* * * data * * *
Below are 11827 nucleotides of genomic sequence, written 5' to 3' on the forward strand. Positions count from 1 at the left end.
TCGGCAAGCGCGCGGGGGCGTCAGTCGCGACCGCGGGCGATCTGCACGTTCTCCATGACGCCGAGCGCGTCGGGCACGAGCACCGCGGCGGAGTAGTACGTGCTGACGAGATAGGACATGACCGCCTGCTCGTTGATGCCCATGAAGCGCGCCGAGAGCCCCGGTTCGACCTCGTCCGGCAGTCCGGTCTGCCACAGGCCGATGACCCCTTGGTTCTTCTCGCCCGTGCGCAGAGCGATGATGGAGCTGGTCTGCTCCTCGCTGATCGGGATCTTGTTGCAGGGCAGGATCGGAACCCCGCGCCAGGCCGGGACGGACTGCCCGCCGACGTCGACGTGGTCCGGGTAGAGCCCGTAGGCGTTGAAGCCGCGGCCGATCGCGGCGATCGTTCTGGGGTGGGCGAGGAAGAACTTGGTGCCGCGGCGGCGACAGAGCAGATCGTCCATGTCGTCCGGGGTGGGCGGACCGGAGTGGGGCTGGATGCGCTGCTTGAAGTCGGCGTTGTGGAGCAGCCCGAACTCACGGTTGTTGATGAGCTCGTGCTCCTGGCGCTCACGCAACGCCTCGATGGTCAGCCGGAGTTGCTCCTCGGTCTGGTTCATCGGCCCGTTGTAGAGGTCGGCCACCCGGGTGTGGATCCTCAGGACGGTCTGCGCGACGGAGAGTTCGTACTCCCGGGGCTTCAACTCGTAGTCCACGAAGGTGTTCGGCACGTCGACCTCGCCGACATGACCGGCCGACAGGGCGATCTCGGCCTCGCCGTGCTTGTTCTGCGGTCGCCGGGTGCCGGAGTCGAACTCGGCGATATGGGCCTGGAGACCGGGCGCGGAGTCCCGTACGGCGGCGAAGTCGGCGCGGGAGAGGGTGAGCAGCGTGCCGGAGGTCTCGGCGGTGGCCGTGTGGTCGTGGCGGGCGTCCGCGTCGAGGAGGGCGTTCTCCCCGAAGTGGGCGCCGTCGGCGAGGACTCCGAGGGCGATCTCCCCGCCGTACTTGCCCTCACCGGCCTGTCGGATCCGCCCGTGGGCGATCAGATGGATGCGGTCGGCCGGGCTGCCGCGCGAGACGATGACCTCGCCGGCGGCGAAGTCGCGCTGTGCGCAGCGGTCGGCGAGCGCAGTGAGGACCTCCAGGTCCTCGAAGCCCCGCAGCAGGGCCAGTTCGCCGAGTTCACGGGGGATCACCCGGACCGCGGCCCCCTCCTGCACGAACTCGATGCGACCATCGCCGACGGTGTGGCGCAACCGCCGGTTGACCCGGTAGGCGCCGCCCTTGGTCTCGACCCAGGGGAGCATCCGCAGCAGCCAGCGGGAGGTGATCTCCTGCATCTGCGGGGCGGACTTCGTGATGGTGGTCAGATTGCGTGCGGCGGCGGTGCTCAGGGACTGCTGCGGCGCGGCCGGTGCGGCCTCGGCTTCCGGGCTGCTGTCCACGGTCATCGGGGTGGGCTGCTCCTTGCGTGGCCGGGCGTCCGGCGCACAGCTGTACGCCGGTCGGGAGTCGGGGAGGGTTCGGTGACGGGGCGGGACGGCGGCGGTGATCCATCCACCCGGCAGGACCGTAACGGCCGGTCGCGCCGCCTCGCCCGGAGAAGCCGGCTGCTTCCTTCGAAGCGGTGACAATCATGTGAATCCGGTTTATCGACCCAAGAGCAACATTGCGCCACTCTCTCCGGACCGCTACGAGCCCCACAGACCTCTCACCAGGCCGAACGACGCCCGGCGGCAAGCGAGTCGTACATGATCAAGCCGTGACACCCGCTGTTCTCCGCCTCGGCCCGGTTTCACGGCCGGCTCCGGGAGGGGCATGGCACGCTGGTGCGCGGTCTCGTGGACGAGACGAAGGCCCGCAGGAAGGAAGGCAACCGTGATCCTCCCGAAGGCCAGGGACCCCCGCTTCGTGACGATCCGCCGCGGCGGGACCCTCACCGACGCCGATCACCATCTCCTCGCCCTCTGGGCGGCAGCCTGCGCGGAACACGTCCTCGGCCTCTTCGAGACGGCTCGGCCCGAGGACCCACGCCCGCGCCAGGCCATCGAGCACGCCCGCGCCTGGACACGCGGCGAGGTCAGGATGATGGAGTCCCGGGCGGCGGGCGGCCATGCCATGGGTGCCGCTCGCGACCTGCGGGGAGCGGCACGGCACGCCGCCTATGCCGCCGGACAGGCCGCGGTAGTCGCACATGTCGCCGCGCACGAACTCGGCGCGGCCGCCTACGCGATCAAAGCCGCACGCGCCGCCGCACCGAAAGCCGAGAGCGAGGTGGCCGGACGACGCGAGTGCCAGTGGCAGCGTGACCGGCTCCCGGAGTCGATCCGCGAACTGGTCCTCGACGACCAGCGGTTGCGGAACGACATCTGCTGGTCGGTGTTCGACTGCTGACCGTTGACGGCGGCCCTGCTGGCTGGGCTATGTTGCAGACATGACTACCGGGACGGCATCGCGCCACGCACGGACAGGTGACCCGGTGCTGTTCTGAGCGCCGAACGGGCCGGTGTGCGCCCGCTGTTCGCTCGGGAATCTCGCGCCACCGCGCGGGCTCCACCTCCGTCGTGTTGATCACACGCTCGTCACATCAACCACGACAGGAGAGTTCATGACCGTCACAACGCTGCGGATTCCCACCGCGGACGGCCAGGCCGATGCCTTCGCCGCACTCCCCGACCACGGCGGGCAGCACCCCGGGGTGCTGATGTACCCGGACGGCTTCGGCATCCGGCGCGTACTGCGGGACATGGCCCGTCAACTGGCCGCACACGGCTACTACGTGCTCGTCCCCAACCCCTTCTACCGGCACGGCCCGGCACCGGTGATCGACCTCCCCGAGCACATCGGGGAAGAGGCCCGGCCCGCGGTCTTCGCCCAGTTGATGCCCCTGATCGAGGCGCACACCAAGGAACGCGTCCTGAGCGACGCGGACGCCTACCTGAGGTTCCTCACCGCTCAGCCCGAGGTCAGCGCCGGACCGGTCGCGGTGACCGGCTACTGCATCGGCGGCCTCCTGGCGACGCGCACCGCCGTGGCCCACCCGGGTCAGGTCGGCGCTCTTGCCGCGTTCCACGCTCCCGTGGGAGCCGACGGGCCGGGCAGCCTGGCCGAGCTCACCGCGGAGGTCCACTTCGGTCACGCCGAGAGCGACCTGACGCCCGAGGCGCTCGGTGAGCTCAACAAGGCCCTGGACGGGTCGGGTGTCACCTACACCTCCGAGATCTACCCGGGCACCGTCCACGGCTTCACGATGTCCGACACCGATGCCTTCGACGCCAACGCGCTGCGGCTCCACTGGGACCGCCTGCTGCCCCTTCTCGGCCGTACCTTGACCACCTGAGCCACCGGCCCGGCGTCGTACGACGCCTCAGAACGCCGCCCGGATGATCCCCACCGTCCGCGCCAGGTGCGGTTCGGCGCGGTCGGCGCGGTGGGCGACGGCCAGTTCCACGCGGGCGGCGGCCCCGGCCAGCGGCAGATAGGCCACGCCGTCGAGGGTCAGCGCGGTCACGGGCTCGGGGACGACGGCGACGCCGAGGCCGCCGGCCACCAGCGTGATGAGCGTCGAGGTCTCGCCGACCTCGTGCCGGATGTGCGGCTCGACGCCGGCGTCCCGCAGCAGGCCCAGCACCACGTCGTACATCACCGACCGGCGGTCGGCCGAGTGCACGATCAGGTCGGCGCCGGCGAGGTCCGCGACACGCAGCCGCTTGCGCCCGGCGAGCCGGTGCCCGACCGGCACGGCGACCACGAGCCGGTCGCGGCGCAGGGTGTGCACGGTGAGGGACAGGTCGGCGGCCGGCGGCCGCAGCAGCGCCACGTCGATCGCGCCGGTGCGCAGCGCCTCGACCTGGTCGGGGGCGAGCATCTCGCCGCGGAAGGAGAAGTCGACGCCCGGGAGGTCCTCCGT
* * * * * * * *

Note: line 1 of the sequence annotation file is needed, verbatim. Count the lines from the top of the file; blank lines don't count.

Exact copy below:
Below are 11827 nucleotides of genomic sequence, written 5' to 3' on the forward strand. Positions count from 1 at the left end.